Quest for the Tree Kangaroo: An Expedition to the Cloud Forest of New Guinea by Sy Montgomery

Montgomery, Sy. 2006. Quest for the Tree Kangaroo: An Expedition to the Cloud Forest of New Guinea. Il. Nic Bishop. Boston: Houghton Mifflin Company. ISBN 0618496416

Imagine a place where a botanist has to give up counting plants.  Imagine a place where birds can be poisonous.  This place is the Cloud Forest of New Guinea and this is where Montgomery and Bishop take the reader in search of an elusive marsupial.

Quest for the Tree Kangaroo reads a lot like a fiction novel.  Its sections could easily be considered chapters, and it is written in a linear fashion.  However, this is not a fiction novel.  Despite the fact that some of Bishop’s photographs seem like something out of Middle Earth, Montgomery paints a clearly scientific, though humorous, account of a group of scientists tracking and observing Matschie’s tree kangaroo.

Montgomery tells of Lisa Dabek, who started out by observing ants in a paper cup, who fell in love with tree kangaroos in Seattle.  The book tells not only of the expedition Montgomery went on, but also Lisa’s conservation project.  Montgomery tells of the less than glamorous task of trying to dry socks, or only having a cold waterfall for a shower.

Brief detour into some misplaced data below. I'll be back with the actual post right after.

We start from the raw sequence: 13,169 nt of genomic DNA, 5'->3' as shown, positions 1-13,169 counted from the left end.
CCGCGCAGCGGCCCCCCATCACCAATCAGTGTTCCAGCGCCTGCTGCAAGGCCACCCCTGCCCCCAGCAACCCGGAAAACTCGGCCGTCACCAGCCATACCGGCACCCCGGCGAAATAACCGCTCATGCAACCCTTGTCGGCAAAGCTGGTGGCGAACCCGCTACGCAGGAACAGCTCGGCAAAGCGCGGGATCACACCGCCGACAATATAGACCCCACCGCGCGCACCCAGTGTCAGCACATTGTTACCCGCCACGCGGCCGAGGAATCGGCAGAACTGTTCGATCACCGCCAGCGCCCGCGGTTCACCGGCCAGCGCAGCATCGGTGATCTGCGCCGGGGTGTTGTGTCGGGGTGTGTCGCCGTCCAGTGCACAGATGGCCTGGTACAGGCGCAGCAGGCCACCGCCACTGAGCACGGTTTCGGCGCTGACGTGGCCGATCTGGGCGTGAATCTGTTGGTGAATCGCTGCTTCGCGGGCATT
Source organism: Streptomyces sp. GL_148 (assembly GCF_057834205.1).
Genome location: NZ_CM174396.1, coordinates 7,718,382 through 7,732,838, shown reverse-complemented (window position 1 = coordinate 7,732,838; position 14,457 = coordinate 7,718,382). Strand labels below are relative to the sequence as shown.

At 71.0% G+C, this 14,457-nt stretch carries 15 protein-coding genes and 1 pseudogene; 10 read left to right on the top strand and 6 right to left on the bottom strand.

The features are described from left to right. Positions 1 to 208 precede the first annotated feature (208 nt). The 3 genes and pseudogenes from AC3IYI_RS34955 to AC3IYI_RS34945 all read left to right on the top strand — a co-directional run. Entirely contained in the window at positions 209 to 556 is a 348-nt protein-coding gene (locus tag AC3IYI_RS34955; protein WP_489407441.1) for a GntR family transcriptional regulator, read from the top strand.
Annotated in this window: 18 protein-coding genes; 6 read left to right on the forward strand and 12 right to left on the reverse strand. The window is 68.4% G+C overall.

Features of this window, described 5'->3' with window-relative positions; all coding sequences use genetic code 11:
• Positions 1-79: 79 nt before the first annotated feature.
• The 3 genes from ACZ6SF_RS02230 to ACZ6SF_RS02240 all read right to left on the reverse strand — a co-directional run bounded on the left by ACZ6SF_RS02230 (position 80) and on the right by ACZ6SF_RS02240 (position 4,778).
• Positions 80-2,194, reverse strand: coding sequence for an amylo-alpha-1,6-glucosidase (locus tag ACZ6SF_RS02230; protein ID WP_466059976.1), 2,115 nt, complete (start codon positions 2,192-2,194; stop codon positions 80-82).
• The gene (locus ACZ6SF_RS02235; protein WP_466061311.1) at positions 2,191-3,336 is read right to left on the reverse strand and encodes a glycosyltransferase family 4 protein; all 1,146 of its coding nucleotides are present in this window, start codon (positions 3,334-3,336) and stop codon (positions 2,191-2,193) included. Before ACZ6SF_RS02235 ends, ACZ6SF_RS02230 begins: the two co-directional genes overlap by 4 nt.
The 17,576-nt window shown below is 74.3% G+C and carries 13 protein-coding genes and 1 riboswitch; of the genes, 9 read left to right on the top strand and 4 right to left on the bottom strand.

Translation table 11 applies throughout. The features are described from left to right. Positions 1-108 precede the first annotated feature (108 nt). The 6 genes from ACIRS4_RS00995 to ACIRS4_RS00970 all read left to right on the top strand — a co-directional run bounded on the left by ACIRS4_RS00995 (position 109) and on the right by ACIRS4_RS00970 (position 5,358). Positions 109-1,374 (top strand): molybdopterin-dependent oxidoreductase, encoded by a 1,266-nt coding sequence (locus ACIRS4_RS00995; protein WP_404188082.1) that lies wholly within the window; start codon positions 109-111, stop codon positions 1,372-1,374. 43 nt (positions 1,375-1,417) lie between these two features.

Montgomery doesn’t end the book when the scientists return after successfully collaring four kangaroos.  Instead she writes about Jirrah, a tree kangaroo in a zoo, and people’s responses to her.  Also included is advice from Lisa to kids about following their passion for animals, a list of zoos with tree kangaroos, a brief one page glossary of Tok Pisin, and an acknowledgement page as well as an index.

Where could this book be used?  It could be used for a geography project.  It could be used in a “strange but true” style series about animals.  It could be used to discuss scientists who are tracking animals.  Perhaps, most importantly, it could simply be used to fuel someone’s passion for animals.

Considering the numerous animals mentioned in the book, it would be plausible to assign children different animals from the Cloud Forest to research.


John Burroughs Young Reader Award

Orbis Pictus Award for nonfiction from the National Council of Teachers of English!

A Booklist Editor’s Choice for 2006

A School Library Journal Best Book of the Year 2006

A Junior Library Guild Selection

Booklist- “Montgomery gives a chronological, sometimes moment-by-moment account of the challenging climb into the remote cloud forest, the conditions in camp (rice-and-fern dinners; icy waterfall showers) and the awe-inspiring encounters with barely studied animals.”

The Horn Book- “Montgomery’s friendliness and curiosity set the tone: she enthusiastically engages with the people, plants, and animals she encounters on the trip.”

Booklist. Posted at

The Horn Book. Posted at

Also, has suggested classroom activities to go with Quest for the Tree Kangaroo.

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